Have you noticed that in recent years, after you wave at or ignore the beggar that comes to knock at your window, they will ask for your already opened half-full bottle of water. I had never heard of or noticed this until a couple of months ago, in February, when a visiting friend mentioned it. Since then, it has happened to me three times, or every time that I have had a bottle of water in plain sight.
This past Sunday, my best friend called me. I could immediately tell that she was managing distress, I could sense it bubbling just underneath the surface; I asked what was wrong with her son, she respond that it wasn’t him, nothing was wrong. Then she told me a similar tale – a little boy approached her, she had no cash and so she told him, he begged her for water, she gave it to him. But it also broke her heart in two, then she bust out crying again, this innocent child was only a victim of the hand he had drawn in the birth lottery.
She knew that if she gave him money, it would only go to his minders, if she gave him food, it would satisfy for 6 hours. He deserved better, what is the difference between this child and hers.
I know, we’ve all grown up in this society, we’ve seen people have it worse than even this child that she grieves for; we try our best to help as much as we can, to fill an ocean with a teaspoon. I mean where do we even start in solving a problem of this magnitude? We become somewhat immune, bury it under our own problems – everyone here is hustling and struggling.
But water, half-drunk water, filled with your backwash.
These bottles of water, that we open, take a few swigs and don’t don't remember where we left the bottle; these scraps off our table have the power to transform someone’s day. I’m pragmatic: I know that their lives, like all of ours have meaning to them: they laugh, find joy, play, keep hope alive, struggle. I also know that lack exists across the spectrum of wealth - having and not having coincide; there are things that would mean the world to me that won’t matter to someone else and some people in this country would look at my station with the same pity in their eyes.
But water fa! And no, I am not only just coming to the realization that there is a water problem in Nigeria, it just really stinks to face the reality that there are people in the glorious and glamarous city of Lagos who struggle to buy even N10 pure water.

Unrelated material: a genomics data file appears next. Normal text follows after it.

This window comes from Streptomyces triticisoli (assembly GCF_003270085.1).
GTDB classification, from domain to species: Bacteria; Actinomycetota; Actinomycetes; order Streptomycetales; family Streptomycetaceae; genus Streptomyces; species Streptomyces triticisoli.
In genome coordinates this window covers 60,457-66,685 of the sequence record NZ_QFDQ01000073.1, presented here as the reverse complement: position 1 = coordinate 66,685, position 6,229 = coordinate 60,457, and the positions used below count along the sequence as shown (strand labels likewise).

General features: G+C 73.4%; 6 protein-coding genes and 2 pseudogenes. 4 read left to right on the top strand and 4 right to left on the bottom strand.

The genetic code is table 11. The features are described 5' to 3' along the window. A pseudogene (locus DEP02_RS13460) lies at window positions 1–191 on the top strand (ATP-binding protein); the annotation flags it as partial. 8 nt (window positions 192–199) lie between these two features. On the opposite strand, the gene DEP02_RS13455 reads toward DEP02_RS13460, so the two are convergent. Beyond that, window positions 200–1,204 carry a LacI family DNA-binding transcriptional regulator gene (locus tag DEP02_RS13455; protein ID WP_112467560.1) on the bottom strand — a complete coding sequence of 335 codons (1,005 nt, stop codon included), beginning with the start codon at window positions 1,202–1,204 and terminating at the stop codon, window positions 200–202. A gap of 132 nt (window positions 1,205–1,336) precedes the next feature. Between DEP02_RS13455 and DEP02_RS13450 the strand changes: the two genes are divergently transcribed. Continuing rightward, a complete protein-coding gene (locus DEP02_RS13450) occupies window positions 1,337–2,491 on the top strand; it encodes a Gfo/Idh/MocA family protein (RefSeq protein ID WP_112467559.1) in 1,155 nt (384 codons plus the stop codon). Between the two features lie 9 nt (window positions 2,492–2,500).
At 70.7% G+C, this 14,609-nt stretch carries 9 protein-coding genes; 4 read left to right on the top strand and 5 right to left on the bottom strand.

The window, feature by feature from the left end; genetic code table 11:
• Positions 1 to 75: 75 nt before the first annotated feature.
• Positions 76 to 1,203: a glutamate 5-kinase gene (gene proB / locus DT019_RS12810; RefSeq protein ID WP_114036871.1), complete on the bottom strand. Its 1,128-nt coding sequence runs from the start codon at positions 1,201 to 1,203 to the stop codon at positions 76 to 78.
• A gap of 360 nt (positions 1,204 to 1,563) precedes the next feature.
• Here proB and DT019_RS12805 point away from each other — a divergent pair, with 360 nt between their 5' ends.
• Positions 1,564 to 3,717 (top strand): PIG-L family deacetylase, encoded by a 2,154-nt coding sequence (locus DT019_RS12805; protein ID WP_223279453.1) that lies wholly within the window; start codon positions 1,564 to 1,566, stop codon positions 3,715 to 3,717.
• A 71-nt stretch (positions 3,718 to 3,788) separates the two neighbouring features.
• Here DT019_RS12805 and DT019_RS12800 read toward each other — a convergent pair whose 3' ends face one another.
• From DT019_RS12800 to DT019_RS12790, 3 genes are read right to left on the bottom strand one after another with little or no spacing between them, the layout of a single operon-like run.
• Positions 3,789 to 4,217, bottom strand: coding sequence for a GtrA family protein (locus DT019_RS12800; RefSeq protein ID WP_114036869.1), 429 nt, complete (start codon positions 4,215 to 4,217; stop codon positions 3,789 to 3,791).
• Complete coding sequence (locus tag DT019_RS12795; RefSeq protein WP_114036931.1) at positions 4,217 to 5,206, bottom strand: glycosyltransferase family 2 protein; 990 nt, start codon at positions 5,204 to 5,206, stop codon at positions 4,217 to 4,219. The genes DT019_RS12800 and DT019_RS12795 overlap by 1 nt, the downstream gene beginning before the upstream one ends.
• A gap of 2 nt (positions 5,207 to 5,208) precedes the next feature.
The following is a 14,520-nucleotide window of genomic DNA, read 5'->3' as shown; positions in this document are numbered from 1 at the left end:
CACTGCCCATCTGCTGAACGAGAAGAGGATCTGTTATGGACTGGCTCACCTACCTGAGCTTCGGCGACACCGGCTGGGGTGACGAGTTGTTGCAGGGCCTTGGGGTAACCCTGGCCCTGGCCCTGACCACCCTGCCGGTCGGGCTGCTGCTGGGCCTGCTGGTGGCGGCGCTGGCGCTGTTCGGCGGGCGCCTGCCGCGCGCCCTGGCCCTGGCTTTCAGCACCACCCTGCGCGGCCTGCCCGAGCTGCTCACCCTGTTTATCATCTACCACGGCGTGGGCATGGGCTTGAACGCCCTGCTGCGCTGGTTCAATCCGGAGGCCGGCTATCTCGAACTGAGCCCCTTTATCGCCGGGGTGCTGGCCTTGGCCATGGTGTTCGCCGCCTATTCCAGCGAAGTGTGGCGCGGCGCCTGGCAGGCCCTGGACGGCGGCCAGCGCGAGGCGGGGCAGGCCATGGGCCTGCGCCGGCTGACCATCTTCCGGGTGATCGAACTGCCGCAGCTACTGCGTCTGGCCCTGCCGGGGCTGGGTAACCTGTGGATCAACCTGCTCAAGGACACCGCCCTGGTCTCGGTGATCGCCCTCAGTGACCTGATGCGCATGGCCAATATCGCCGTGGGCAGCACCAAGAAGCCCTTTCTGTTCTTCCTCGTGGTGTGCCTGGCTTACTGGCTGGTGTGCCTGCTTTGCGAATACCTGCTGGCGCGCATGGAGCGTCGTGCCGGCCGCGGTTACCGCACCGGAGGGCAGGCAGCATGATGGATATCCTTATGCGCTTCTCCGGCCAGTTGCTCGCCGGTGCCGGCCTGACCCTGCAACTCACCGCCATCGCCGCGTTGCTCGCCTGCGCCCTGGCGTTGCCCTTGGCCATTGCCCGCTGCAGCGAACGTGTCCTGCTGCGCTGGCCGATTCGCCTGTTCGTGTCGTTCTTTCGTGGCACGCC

I want to do. something.
So I analyze the problem, what’s the most immediate way that I can bring joy to these children. It occurs to me that children’s day is coming, maybe throw a party (but without press, they will not be used as props). It doesn’t deal with the root cause, it doesn’t address the problem, it doesn’t find a lasting solution, it does absolutely nothing beyond allowing them to be children for 4 to 6 hours. I know I would need to engage stakeholders: their parents, the government, churches, NGOs etc. I speak to my sister about it and she says that I should look at Slum2School, an organization that we’ve supported in the past. I thought they only worked with communities (like their flagship Makoko), but she said no, they do this type of advocacy on behalf of street children as well.
In a serendipitous way that smacks of divine intervention. I go to LinkedIn for the first time in several weeks and the second thing on my feed was a friend’s retweet of Slum2School’s announcement of the closing of their volunteer application window (you still have 24 hours). So I sign up and ask my best friend to sign up as a way to redirect our energy from heartache to action.
What is more, on my way home, it happened to me, but with an older guy. Luckily I had 2 unopened bottles of water, which I gave him. And there and then, I made a decision to always have packs of pure water that I would distribute at every light that turns red on my way home. A similar solution that my visiting friend had come up with. This is a drop, I know, not enough to move any needle or to register to the ocean. But if we all make similar drops, they will become the torrents that form the source of that ocean.
I’m still brainstorming and crowdsourcing a lasting solution to addressing this problem: to see how we can get water fountains in Lagos (I really mean taps) or better yet these children off the streets >> so I welcome any information on organizations that are focused on this subject matter and any suggestions for possible solutions (the wilder the solution, the better).
Together, we are an unstoppable force.
Have you noticed this, what's your take? I'd love to hear. #judgementfreezone